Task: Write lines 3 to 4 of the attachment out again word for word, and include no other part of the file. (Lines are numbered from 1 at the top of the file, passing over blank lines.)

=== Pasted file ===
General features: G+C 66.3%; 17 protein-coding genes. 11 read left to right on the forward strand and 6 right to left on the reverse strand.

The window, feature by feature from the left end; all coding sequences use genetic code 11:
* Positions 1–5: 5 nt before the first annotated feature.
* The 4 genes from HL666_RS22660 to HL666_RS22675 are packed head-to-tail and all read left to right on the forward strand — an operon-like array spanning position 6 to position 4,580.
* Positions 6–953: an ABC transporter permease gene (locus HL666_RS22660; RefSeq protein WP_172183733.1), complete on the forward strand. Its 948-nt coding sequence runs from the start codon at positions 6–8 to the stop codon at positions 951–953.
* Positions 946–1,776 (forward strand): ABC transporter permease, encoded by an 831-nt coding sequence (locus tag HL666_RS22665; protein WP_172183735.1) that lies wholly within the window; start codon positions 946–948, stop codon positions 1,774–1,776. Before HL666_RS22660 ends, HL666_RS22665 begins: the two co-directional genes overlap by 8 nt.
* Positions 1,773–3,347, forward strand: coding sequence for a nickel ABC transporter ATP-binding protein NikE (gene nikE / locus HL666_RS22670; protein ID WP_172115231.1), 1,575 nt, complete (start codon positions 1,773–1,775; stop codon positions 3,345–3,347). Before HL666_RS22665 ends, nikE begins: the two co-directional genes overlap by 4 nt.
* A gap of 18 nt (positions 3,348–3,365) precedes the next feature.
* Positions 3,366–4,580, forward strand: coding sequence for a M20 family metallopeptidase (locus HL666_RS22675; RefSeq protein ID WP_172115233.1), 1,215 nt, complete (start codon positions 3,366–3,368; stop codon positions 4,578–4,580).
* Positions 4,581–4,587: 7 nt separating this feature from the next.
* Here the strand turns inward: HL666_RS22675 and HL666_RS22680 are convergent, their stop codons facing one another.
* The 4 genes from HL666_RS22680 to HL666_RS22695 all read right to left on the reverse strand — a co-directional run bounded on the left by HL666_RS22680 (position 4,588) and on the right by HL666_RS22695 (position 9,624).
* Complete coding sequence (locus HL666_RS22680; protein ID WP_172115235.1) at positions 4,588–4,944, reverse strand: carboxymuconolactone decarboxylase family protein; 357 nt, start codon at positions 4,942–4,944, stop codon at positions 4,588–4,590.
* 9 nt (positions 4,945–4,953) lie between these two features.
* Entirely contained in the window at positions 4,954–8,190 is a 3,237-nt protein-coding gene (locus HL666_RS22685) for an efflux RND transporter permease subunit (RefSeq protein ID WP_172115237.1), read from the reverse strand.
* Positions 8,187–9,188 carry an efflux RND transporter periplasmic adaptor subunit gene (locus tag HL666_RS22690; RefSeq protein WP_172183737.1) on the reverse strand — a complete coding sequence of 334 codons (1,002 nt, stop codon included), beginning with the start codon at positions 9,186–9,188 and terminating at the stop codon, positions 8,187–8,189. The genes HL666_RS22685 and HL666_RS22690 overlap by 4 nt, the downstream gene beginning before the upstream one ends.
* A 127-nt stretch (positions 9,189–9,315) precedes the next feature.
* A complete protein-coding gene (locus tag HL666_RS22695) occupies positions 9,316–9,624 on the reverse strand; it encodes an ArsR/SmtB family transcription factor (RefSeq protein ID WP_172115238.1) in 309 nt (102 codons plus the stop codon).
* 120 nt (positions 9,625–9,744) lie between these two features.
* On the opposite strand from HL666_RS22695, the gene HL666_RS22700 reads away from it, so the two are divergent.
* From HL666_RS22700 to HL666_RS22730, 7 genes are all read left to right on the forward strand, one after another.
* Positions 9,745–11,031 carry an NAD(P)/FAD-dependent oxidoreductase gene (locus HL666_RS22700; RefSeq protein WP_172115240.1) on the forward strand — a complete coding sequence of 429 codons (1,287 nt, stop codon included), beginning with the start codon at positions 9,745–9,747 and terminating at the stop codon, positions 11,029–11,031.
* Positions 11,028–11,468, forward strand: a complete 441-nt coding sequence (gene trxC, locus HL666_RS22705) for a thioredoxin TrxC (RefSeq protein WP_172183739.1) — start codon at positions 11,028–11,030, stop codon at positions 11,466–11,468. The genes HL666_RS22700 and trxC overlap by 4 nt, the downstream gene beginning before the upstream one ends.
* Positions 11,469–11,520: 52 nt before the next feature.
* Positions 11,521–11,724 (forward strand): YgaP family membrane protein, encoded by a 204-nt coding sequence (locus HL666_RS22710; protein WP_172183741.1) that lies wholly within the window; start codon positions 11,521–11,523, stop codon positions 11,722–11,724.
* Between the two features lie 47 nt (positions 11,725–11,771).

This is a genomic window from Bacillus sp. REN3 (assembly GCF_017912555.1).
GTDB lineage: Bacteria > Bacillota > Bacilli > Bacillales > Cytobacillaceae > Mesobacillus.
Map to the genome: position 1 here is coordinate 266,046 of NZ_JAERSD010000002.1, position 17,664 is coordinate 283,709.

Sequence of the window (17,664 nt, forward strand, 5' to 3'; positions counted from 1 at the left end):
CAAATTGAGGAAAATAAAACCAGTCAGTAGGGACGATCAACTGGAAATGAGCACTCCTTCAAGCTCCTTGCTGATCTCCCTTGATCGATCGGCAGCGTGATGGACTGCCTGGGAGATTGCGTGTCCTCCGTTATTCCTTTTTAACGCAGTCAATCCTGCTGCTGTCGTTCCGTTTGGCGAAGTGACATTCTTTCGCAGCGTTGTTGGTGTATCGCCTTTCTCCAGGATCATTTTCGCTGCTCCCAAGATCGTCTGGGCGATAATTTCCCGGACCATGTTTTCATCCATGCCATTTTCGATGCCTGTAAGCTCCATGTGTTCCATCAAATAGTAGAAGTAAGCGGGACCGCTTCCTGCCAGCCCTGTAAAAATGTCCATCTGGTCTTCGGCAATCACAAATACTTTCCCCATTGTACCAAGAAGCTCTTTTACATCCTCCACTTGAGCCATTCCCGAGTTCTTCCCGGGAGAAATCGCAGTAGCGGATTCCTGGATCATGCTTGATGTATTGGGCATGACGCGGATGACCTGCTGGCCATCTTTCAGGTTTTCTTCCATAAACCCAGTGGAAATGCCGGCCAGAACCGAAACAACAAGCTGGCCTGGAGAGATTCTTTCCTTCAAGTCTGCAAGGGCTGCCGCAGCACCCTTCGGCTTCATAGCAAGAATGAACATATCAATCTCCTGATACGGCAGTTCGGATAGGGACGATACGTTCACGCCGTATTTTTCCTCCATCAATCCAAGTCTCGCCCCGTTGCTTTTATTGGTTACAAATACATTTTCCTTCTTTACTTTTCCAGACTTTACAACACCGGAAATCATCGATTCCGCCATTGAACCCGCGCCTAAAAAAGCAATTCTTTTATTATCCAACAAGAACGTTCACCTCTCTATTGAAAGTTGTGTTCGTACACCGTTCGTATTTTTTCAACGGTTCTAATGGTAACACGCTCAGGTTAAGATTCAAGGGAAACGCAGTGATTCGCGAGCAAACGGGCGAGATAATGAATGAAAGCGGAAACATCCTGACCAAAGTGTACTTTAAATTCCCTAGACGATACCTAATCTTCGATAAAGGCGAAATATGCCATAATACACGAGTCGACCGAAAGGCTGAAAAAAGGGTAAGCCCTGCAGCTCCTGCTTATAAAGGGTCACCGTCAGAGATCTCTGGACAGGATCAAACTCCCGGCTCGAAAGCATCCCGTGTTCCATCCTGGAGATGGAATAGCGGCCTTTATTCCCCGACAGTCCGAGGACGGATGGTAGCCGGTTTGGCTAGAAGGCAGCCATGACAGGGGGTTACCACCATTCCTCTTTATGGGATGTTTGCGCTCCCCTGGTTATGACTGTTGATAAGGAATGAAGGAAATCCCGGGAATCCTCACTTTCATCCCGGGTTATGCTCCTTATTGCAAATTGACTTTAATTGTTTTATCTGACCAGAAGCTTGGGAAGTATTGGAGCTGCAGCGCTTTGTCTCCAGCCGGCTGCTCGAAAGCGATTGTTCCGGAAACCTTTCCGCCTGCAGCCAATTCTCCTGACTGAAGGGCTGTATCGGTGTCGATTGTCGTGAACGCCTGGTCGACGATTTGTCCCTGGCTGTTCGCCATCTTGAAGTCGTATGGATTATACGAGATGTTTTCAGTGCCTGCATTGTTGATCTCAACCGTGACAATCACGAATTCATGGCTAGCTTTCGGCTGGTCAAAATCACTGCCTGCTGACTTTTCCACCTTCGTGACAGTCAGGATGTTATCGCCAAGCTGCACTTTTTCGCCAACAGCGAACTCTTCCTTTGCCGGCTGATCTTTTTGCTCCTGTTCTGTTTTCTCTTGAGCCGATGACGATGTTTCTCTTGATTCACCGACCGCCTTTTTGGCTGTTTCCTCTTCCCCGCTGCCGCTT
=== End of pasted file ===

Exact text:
* Positions 1–5: 5 nt before the first annotated feature.
* The 4 genes from HL666_RS22660 to HL666_RS22675 are packed head-to-tail and all read left to right on the forward strand — an operon-like array spanning position 6 to position 4,580.